Monday, August 24, 2009

The Perfect Cup of Coffee

Sort of an impossible subject title to follow. Many will argue on what the perfect cup of coffee is. When I say many, I mean people, ethnicities, races, subcultures, sexes, traditions, cultures, ways of life. The world takes their coffee very seriously and some with cream & sugar. So who's to say which coffee is the best? Is it Cuba's potent thimbles of viscous espresso? Ethiopia's meticulously spiced brew & blend revealing a lesson of history with every sip? Vietnam's unique and smart combination of condensed milk and French roast? Or maybe it's a ventidoubleshotskinnymochasugarfreevanillamacchiatolatte with 1/2 soy, 1/2 skim, couple of ice cubes, extra whipped cream, low fat margarine, fortified pomegranate-acai energy wheatgrass shot of...

You know, most American's prefer the water based drip sipped from the styrofoam at your local mechanic's waiting room. I guess you can get used to anything (like Sweet 'n' Low).

I'm wondering....I'm wondering if it is possible to make that perfect cup of coffee. Considering that coffee is deeply rooted in tradition. Tradition usually comes with a side of pride. Pride can be paired with hard-headedness. Probably not.

I'm actually kind of new to coffee. Was never much into it. But after seeing all these different takes and the endless possibilities yet to be explored, it got my tail wagging.

What if I spiced a cuban roast with cardamom, cloves and cinnamon, blended it with condensed milk and served it over ice?

Savory applications have always interested me as well. (Ground coffee beans make a great crust on beef)

You know some Ethiopians like their coffee with salt?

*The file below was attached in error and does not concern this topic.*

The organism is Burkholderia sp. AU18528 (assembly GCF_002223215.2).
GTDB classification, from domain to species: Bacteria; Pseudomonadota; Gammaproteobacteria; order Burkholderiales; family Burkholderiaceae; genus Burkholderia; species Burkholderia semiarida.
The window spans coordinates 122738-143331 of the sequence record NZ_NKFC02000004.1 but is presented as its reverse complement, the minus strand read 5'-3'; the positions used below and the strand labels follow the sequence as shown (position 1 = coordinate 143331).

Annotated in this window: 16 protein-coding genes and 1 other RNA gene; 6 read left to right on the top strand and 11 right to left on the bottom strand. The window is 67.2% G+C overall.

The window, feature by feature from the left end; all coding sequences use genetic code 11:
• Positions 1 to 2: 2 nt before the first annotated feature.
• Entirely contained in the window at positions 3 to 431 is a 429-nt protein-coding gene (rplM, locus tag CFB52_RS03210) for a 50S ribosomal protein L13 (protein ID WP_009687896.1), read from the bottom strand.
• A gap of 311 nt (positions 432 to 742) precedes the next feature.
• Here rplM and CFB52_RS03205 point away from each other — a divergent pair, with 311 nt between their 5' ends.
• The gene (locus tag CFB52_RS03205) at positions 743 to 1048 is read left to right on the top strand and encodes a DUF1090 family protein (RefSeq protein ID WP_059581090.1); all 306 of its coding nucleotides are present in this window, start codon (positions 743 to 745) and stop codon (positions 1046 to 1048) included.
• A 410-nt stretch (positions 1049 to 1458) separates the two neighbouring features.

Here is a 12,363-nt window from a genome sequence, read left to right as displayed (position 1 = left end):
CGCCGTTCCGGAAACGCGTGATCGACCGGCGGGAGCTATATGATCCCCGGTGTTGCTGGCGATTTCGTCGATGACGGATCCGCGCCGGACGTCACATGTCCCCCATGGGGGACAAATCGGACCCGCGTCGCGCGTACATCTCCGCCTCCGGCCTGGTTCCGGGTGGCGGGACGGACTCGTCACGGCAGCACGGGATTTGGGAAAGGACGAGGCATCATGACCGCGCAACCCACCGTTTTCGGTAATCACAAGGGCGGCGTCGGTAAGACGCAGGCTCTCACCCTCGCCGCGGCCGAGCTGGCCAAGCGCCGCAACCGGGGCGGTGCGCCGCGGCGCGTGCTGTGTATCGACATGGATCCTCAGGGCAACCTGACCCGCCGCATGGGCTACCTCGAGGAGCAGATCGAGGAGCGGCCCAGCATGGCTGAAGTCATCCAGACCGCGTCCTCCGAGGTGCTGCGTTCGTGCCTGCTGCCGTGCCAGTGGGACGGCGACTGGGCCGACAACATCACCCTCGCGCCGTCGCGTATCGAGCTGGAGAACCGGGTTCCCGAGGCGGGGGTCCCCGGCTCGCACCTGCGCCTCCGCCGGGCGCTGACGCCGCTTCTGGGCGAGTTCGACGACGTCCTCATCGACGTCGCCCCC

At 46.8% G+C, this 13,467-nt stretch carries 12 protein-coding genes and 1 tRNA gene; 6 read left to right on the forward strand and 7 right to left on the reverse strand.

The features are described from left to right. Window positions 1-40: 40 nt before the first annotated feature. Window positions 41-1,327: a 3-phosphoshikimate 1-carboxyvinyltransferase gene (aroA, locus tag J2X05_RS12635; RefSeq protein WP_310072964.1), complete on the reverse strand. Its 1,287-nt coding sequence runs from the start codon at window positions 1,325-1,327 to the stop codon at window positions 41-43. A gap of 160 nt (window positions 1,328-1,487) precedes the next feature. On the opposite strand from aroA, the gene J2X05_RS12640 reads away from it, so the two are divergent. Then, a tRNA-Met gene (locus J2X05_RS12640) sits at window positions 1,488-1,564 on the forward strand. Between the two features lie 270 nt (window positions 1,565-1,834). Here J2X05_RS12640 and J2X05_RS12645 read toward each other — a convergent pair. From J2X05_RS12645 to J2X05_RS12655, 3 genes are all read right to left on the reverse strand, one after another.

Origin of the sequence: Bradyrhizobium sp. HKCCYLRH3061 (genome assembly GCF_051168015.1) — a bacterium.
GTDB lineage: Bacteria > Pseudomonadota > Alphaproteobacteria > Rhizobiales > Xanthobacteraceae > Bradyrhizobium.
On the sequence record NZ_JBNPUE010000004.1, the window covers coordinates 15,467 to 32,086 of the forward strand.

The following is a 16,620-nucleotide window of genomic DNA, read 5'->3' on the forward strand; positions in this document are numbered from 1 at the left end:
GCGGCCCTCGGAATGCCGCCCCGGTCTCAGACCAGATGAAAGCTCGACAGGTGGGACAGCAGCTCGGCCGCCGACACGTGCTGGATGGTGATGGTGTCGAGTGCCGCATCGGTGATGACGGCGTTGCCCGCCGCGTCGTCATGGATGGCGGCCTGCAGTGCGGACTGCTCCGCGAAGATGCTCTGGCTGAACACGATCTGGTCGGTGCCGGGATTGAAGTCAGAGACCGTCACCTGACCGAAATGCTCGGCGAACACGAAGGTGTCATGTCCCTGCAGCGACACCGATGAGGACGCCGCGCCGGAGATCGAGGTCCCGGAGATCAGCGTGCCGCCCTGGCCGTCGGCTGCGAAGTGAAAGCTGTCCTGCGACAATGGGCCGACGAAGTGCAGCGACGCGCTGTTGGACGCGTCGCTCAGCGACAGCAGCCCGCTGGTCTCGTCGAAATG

It's time to move out of Maxwell's house, get a chock full o' sense and expand your coffee palette. If you find the perfect cup of coffee, please bring me some (I usually wake up around 10)

Friday, August 7, 2009

Simple Pleasures

Slicing open a perfectly roasted piece of meat and pushing it slightly, watching it give away clear juice.

Tuesday, August 4, 2009

Who Knew?















Who knew I would ever be doing a double take in the canned seafood aisle?

Who knew that a Spanish delicacy starting at $165 per lb. would be available at Publix in Miami Shores for $3.99 per 4 oz.?

Suspicion arises, and the orange hued piece of garlic(?) garish and proud peeking through the "gulas" in the picture does not help. What is that?! Maybe it's another piece of eel? If they don't have aesthetic quality control, does it carry over to their control over other qualities?

Okay, by this time I've been staring for way too long and the Publix employee is politely and silently trying to tell me to get out of his way. I can think and walk at the same time. So as I ponder blindly through aisles 4-11 I realize that I have to buy these, because they might be seasonal and would hate myself for passing up such an opportunity.

So as soon as I get home I empty out every condiment, fruit and vegetable in my fridge and display them across the table like an arsenal to attack my Iberian serpeintitas. I go at it with mustard, horseradish, onions, strawberries and lemon. They all work in their own way (although the mustard and strawberry together fought a losing battle)

After downing that can, I've so far purchased a can with every trip to the grocery. Now I'm going to attempt sauteeing it. Garlic,
chilis and cilantro should do just fine. Start simple, then experiment further with every purchase. That's my plan! They are naturally sweet and should play nicely with others.

You will be hearing more from me on this subject.

Is it worthy of a Gourmet Recession title? I'll think about it, but it makes one hell of an impressive appetizer! For Sure!

Saturday, August 1, 2009

Longans Run


Finally had some of these. Expecting something of the lychee variety, but to my surprise it resembled a miniature cantaloupe. My brain is awake. Paired with salmon sashimi or ikura. Maybe with a nice shave of quality ham and a dash of olive oil...some herb...basil. Sous vide pork loin might do justice. Of course a sorbet or ice cream is great because the fruit itself is not too sweet. It'll bring a beautiful, neutral component to dessert. There's a great joy to eating one by itself. Cracking it open between your palm and the counter and peeling off the prehistoric-like brittle skin to reveal another wonder of the world that most fruit represents in it's natural ability to look and taste beautiful. I'm guessing you can purchase these at most Asian markets. I was fortunate enough to know someone with a tree. Try it anyway you can.